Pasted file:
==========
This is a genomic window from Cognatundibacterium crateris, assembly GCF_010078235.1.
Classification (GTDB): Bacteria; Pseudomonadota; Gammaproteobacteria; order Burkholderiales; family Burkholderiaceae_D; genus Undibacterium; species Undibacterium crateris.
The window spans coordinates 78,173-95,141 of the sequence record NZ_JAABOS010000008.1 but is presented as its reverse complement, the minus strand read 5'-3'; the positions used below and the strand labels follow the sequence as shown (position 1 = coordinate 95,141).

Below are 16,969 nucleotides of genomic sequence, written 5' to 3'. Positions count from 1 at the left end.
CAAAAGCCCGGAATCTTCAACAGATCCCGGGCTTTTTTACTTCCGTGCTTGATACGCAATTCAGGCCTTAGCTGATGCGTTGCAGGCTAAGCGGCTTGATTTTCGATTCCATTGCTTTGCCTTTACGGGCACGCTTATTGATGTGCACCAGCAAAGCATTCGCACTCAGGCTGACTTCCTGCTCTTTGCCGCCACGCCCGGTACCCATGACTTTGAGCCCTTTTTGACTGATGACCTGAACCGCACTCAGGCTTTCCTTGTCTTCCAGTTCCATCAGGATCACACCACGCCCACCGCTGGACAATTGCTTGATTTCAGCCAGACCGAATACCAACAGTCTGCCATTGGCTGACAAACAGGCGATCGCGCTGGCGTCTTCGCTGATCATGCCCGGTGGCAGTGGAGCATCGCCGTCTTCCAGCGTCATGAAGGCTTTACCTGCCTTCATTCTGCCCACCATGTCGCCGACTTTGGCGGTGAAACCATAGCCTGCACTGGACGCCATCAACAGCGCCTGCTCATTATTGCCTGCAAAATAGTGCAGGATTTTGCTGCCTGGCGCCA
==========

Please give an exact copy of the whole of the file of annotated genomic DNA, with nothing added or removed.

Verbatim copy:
This is a genomic window from Cognatundibacterium crateris, assembly GCF_010078235.1.
Classification (GTDB): Bacteria; Pseudomonadota; Gammaproteobacteria; order Burkholderiales; family Burkholderiaceae_D; genus Undibacterium; species Undibacterium crateris.
The window spans coordinates 78,173-95,141 of the sequence record NZ_JAABOS010000008.1 but is presented as its reverse complement, the minus strand read 5'-3'; the positions used below and the strand labels follow the sequence as shown (position 1 = coordinate 95,141).

Below are 16,969 nucleotides of genomic sequence, written 5' to 3'. Positions count from 1 at the left end.
CAAAAGCCCGGAATCTTCAACAGATCCCGGGCTTTTTTACTTCCGTGCTTGATACGCAATTCAGGCCTTAGCTGATGCGTTGCAGGCTAAGCGGCTTGATTTTCGATTCCATTGCTTTGCCTTTACGGGCACGCTTATTGATGTGCACCAGCAAAGCATTCGCACTCAGGCTGACTTCCTGCTCTTTGCCGCCACGCCCGGTACCCATGACTTTGAGCCCTTTTTGACTGATGACCTGAACCGCACTCAGGCTTTCCTTGTCTTCCAGTTCCATCAGGATCACACCACGCCCACCGCTGGACAATTGCTTGATTTCAGCCAGACCGAATACCAACAGTCTGCCATTGGCTGACAAACAGGCGATCGCGCTGGCGTCTTCGCTGATCATGCCCGGTGGCAGTGGAGCATCGCCGTCTTCCAGCGTCATGAAGGCTTTACCTGCCTTCATTCTGCCCACCATGTCGCCGACTTTGGCGGTGAAACCATAGCCTGCACTGGACGCCATCAACAGCGCCTGCTCATTATTGCCTGCAAAATAGTGCAGGATTTTGCTGCCTGGCGCCA